Jump to content

Talking about beszti!


Recommended Posts

i feel sorry for teh freshis man. i don't blame them trying to get out of india to get a job and $$$ and food.

i agree man. if the western world didn't economically shaft the developing world in the first place there wouldn't be any economic migration. people will take advantage of any route to leave poverty and rights abuses. got to say the other guy is a proper sap to call in this shitty tabloid to investigate. he should have tried to stop it himself rather than blowing this issue up in the media. and perhaps news international should investigate the rabid racism of their readers rather than demonising immigrants.

Link to comment
Share on other sites

For those of you too lazy to press the link here is the story...

INVESTIGATION: This coach load of illegal immigrants thought they were going to work...

Busted!

By Mazher Mahmood

I DROVE a mini-bus load of illegals into the arms of the law yesterday—as my expose of an immigration racket run by a Sikh ‘saint' reached its dramatic climax.

My passengers—some of whom had posed as Sikh priests to get into the UK —had happily piled into the mini-bus looking forward to jobs I'd promised them in my construction firm.

But they were walking into a trap and within minutes the bus was stopped at a road block and surrounded by cops.

The men stayed quiet as the cops hauled them out of the minibus and led them to a police van.

Last night they were being quizzed by immigration officials.

The bust was the culmination of an incredible month-long investigation into an immigration racket run from the Nanaksar Temple in Walsall, West Midlands.

During the probe, living ‘saint' Sant Baba Baljit Singhji Khalsa fixed it for me to buy papers which would state that one of my ‘relatives' was a priest, allowing him entry to Britain.

The papers were handed over by his partner in crime, Sikh priest Randhir Singh, who pocketed £400.

I was posing as a construction firm boss—and Singh jumped at the chance to get work for some of his pals.

He told me: "There are a few of our brothers here who need jobs. They don't have any papers so they can't work legally.

"Can you give them jobs? You can come here illegally by posing as priests or in lorries, but once you're here it's hard to get jobs with reasonable money. Obviously you only have to pay them a fraction of what you would pay English labourers."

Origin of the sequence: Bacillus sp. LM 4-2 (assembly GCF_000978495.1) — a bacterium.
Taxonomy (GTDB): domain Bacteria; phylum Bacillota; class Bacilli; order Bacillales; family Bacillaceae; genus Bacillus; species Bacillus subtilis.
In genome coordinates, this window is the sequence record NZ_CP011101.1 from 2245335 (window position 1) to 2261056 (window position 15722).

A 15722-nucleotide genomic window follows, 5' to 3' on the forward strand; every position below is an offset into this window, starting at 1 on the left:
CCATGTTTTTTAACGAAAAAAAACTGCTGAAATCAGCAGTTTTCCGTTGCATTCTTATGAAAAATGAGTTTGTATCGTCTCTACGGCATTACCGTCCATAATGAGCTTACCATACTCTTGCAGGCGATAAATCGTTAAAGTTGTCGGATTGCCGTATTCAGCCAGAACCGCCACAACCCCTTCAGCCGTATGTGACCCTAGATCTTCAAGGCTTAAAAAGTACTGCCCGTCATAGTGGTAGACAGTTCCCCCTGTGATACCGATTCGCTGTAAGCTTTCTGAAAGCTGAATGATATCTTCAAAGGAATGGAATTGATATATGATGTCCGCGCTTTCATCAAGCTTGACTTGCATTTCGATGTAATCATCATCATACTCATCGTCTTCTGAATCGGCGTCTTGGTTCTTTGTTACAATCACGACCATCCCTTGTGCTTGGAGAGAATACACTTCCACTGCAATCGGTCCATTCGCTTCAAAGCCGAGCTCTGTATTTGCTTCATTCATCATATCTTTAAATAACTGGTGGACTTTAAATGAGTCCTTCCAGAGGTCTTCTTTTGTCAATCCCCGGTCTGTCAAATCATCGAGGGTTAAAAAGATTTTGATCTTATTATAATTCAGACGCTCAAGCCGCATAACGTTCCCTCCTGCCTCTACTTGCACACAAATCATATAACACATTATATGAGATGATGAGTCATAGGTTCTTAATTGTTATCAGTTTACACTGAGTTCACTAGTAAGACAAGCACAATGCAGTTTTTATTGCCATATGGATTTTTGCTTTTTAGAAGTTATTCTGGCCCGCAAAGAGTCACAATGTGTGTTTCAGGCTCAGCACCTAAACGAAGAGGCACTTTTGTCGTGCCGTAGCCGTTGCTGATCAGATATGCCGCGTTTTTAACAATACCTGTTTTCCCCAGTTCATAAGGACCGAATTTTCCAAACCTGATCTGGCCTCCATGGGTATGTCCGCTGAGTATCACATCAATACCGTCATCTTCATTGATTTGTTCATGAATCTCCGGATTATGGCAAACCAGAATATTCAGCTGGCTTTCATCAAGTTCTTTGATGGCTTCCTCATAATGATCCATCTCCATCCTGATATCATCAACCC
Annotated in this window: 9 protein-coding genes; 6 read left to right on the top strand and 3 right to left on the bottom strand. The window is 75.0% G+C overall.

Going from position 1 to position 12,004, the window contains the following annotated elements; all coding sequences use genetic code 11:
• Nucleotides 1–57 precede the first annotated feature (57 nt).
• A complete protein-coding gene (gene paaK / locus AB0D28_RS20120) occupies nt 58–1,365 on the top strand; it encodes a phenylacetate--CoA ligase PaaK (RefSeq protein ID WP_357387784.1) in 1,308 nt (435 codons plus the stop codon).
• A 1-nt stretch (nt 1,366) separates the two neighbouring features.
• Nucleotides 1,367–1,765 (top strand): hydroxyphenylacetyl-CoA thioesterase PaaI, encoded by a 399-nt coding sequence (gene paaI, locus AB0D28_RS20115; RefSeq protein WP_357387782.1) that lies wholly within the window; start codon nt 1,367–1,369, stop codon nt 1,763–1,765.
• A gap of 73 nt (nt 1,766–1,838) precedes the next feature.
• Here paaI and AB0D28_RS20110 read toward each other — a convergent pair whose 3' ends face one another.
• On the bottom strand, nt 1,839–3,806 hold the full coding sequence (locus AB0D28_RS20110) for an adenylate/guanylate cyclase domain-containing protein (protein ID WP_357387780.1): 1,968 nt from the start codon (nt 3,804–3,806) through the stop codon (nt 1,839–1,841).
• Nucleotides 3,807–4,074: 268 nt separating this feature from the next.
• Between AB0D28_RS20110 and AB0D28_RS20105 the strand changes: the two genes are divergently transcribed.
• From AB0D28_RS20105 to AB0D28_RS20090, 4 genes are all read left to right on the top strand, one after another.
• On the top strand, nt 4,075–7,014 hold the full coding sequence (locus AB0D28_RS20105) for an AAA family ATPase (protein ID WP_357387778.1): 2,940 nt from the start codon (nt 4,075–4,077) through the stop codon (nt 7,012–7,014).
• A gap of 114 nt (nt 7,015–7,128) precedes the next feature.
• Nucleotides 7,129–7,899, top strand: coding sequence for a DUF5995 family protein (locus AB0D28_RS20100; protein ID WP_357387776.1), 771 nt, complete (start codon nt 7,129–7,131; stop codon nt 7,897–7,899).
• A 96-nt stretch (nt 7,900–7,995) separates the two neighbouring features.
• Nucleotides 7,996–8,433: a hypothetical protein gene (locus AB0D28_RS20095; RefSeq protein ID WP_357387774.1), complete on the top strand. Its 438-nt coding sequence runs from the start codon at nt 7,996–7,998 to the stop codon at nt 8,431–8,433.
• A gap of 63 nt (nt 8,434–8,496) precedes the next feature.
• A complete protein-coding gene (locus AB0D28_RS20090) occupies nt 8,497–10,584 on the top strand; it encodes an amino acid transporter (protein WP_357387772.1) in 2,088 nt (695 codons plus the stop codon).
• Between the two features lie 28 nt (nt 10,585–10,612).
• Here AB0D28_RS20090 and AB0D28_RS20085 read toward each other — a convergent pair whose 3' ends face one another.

Farewells

We arranged to meet at the temple at 12:30pm yesterday. When I arrived, Priest Randhir emerged with Harbans Singh, who is masquerading as a priest, and Jagdish Singh, who is applying to stay in the country as a priest even though he has been working as a garage mechanic.

Randhir gave me a long embrace and the other two men shook hands with me before climbing into the 17-seater minibus. Randhir asked me to drive to a terraced house, where we picked up another five illegals.

Randhir believed I was taking his cronies to London, where they would start new lives working on my building site. But they never got out of Walsall.

I had met immigration officials before going to the temple and they had given me a map pinpointing the quiet industrial estate where they would lie in wait for me to deliver the immigrants. When I pulled up with my cargo of illegals, they swooped.

Each of the men was ordered off the bus to be told through an interpreter they were arrested.

My lasting image is of Priest Randhir in handcuffs, arms outstretched begging to be freed.

Bizarrely, a senior officer later asked if they could put the men back in the minibus and if I could drive them into Birmingham where they would be quizzed. I agreed and several officers got into the van to watch over the men during the journey.

We were tipped off about the racket by head priest of the Nanaksar Temple, Karnail Singh. He said: "It is scandalous how our religion is being used in an immigration racket.

"It's happening at temples all over the country, including my own, and is a huge racket."

Anyone applying to come here as a priest must show that they have been properly ordained following a minimum of one year's training. After four years, ministers can apply to live here permanently.

To uncover the fake priest scandal I posed as a Sikh and arranged an audience with Indian holy man, Sant Baba Baljit Singhji Khalsa, who was in Britain on a preaching tour.

This ‘living saint'—who faces firearms charges in India—was soon offering to arrange to bring my fictitious cousin to Britain.

"Is he a Sikh with a full beard?" he inquired. "He hasn't shaved has he?"

Sikhs are not allowed to cut their hair, so anyone posing as a preacher would have to have a long beard. Sant Baba said he could arrange a letter from a temple for our man.